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ALGAE BLOOMS A CAUSE FOR CONCERN

For more information contact:

County Board Chair Sharon Corrigan, 608.333.2285

FOR IMMEDIATE RELEASE 7/3/2018

Issued By: County Board Supervisors
View only releases from County Board Supervisors

More Targeted Efforts Needed  to Improve Water Quality

 

With the Fourth of July holiday and mid-summer outdoor recreation season at hand, many Dane County beaches are closed due to blue-green algae blooms brought on by recent rains and urban and rural runoff into the lakes. 

 

When beaches are closed, Public Health Madison & Dane County (PHMDC) advises residents and their pets to avoid coming into contact with algal blooms which may cause illness for those who accidentally swallow or inhale water containing algae, or have prolonged skin contact with the algae. The blooms can cause symptoms such as stomach upset, rashes, and respiratory irritation. To check for beaches closed as a result of algal blooms, visit the following website: http://www.publichealthmdc.com/environmental-health/beaches-lakes-pools/beach-conditions/   

 

“Our lakes are a precious resource, and while Dane County has taken many steps to improve water quality, we clearly must do even more, particularly in the light of more frequent extreme rain events,” said Supervisor Mary Kolar who chairs the County Board’s Healthy Farms, Healthy Lakes Task Force. 

 

The Dane County Healthy Farms, Healthy Lakes Task Force began its work almost  a year ago to assess findings and offer policy recommendations regarding the most effective means of removing phosphorus from surface waters of the Yahara Watershed. The Task Force is expected to make recommendations by the end of the summer.

 

“The Clean Lakes Alliance, as a not-for-profit organization dedicated to the improvement and protection of the lakes, streams and wetlands in the Yahara River watershed, is pleased to be at the table as the Health Farms, Healthy Lakes Task Force addresses next steps in water quality improvement,” said James Tye, Executive Director of the Alliance.  “To make lasting change will require sustained, hard work,” he added.

 

Current efforts to protect water quality includes initiatives addressing both urban and agricultural sources, including, but not limited to:

 

  • The 2018 Capital Budget continues funding of the Conservation Fund ($2 million), Land & Water Legacy Fund ($3.7 million), Lake Preservation & Renewal fund ($750,000).  This funding allows purchases such as the recent partnership with Groundswell Conservancy for over 100 acres of land that will add to the Cherokee Marsh Natural Resource area. The 2 separate parcels, 95.5 acres in the Village of DeForest and 10.9 acres in the Village of Waunakee, will protect lake quality for Lake Mendota and will connect public ownership making land management of the wetland easier and more efficient.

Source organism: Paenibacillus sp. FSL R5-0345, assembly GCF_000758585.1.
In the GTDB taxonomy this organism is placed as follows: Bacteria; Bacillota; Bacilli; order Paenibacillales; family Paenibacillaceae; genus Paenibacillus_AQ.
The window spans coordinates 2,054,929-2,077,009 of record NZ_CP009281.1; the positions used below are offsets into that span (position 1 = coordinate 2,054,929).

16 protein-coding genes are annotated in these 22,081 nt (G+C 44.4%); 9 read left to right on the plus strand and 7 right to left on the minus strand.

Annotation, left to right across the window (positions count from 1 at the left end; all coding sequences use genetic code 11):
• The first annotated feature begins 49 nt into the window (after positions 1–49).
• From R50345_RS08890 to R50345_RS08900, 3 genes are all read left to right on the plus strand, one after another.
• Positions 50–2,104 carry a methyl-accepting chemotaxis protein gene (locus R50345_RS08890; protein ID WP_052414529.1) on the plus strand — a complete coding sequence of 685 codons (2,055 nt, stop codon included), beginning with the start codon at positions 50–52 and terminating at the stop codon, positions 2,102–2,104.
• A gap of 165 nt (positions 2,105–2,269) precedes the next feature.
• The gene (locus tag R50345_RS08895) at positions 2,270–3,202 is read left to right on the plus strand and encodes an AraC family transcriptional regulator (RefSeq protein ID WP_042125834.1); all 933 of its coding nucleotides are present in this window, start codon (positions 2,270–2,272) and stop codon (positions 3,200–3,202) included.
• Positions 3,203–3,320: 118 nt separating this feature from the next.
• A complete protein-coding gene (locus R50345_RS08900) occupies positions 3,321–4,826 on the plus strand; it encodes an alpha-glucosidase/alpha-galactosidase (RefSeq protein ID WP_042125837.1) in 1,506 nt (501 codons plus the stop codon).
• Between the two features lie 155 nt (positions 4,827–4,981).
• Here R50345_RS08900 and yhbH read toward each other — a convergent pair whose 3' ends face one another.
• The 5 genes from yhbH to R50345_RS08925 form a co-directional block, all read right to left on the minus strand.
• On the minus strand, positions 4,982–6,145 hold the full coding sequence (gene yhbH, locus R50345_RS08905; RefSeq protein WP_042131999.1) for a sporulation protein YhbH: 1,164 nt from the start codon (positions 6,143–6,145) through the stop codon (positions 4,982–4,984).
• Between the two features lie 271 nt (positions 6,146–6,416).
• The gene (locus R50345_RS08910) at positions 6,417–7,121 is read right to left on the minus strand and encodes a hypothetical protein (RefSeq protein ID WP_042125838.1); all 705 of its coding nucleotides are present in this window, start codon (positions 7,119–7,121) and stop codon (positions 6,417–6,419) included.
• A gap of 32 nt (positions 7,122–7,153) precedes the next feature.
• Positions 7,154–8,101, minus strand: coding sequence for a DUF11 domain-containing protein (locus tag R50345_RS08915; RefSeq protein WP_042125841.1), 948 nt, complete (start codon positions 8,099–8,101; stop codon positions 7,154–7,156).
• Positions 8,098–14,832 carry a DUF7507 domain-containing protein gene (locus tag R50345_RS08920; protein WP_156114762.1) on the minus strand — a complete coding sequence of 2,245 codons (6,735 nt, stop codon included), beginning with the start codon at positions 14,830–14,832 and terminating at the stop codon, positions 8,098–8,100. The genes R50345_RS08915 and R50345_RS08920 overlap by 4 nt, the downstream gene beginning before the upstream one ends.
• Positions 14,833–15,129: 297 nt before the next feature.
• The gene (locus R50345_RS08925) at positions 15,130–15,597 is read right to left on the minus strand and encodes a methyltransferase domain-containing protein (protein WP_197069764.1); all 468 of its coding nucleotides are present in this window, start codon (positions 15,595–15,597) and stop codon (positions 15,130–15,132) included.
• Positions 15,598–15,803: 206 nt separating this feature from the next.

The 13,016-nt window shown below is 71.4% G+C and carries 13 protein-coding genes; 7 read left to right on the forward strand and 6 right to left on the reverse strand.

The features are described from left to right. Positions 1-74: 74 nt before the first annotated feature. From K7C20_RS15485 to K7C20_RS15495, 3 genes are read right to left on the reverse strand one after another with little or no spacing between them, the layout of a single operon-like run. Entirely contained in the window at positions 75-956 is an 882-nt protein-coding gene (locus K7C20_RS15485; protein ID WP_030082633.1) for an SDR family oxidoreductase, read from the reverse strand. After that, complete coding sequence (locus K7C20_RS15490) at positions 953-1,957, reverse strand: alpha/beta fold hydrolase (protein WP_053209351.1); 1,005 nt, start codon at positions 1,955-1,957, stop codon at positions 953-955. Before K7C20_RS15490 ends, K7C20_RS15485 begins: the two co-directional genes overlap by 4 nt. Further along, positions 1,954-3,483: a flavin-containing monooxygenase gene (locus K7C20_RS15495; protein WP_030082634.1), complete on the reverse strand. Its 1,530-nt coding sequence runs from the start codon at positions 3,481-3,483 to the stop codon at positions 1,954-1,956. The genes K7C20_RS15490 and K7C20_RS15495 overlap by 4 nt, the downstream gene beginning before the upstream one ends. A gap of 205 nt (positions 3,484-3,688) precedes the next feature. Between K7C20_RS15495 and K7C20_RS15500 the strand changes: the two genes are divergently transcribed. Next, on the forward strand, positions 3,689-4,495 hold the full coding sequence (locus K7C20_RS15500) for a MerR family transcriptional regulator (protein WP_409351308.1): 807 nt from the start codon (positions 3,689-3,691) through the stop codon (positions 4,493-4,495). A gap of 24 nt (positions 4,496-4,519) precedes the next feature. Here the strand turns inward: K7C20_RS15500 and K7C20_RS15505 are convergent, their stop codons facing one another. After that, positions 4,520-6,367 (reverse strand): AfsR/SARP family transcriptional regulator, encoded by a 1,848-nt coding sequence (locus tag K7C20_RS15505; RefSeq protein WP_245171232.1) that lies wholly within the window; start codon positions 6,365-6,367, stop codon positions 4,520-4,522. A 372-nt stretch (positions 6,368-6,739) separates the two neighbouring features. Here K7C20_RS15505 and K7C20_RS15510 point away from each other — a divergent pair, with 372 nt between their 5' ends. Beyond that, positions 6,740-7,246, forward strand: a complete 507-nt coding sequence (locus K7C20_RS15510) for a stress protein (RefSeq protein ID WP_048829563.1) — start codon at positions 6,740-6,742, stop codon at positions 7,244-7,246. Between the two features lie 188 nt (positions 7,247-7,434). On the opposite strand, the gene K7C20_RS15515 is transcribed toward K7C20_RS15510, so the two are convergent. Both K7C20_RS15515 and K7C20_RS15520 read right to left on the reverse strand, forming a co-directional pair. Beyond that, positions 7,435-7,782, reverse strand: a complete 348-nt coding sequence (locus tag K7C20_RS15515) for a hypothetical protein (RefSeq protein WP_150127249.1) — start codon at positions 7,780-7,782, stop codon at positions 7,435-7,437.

• The Land & Water Legacy Fund  includes $760,000 in 2018 to provide matching funds to  municipalities via the Urban Water Quality Grant Program.   The goals of the Urban Water Quality Grant Program are to improve the quality of urban storm water runoff entering Dane County lakes, rivers and streams, increase public awareness of urban water quality issues, and provide public education about urban storm water quality improvement practices. These goals are commonly achieved by the improvement and retrofitting of old storm water outlets that dump untreated urban runoff into the lakes.

Urban Water Quality Grants have helped fund projects totaling almost $10 million that are estimated to have removed more than a half million pounds of debris since that time and more than 2000 pounds of phosphorus annually. One pound of phosphorus removed from the county’s watersheds prevents 500 pounds of algae growth in area lakes.

  •  Dane County also supports adaptive practices on farms in sensitive watersheds.  For example, Madison Metropolitan Sewerage District, in collaboration with over 30 partners, is pioneering a new approach to reduce phosphorus runoff called Watershed Adaptive Management. In watershed adaptive management, partners work together to implement cost effective practices that reduce phosphorus from all sources. This collaborative effort is called Yahara WINs and is focused in the Yahara River Watershed.

 

  • To address phosphorus which has built up over time on stream bottoms, Dane County is implementing “Suck The Muck”, a $12 million lakes clean-up project. The initiative will assess and clean up to 33 miles of streams that feed phosphorus directly into the lakes. 

 

“Dane County residents want to make sure we are making progress to clean up our lakes and ensure we have safe drinking water and clean lakes,” said County Board Chair Sharon Corrigan.  “While we have made considerable efforts to date, we know we must do even more,” she said.  “I look forward to the recommendations of the Healthy Farms, Healthy Lakes Task Force.”

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